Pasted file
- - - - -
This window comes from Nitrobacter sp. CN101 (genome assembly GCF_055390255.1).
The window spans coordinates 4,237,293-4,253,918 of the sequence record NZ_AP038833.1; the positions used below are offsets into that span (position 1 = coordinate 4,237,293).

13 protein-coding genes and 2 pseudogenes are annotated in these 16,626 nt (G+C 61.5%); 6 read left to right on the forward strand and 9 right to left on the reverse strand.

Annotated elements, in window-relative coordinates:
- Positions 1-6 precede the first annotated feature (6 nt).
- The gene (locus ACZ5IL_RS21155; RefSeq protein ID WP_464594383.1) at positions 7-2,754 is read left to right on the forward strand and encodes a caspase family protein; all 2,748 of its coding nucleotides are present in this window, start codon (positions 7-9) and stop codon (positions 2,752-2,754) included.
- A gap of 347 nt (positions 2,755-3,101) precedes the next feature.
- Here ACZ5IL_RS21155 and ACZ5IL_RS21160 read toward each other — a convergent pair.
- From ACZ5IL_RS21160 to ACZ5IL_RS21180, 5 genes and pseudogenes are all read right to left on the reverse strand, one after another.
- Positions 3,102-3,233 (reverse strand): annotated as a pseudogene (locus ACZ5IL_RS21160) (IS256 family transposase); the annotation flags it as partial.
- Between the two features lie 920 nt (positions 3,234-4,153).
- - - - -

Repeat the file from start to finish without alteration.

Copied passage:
This window comes from Nitrobacter sp. CN101 (genome assembly GCF_055390255.1).
The window spans coordinates 4,237,293-4,253,918 of the sequence record NZ_AP038833.1; the positions used below are offsets into that span (position 1 = coordinate 4,237,293).

13 protein-coding genes and 2 pseudogenes are annotated in these 16,626 nt (G+C 61.5%); 6 read left to right on the forward strand and 9 right to left on the reverse strand.

Annotated elements, in window-relative coordinates:
- Positions 1-6 precede the first annotated feature (6 nt).
- The gene (locus ACZ5IL_RS21155; RefSeq protein ID WP_464594383.1) at positions 7-2,754 is read left to right on the forward strand and encodes a caspase family protein; all 2,748 of its coding nucleotides are present in this window, start codon (positions 7-9) and stop codon (positions 2,752-2,754) included.
- A gap of 347 nt (positions 2,755-3,101) precedes the next feature.
- Here ACZ5IL_RS21155 and ACZ5IL_RS21160 read toward each other — a convergent pair.
- From ACZ5IL_RS21160 to ACZ5IL_RS21180, 5 genes and pseudogenes are all read right to left on the reverse strand, one after another.
- Positions 3,102-3,233 (reverse strand): annotated as a pseudogene (locus ACZ5IL_RS21160) (IS256 family transposase); the annotation flags it as partial.
- Between the two features lie 920 nt (positions 3,234-4,153).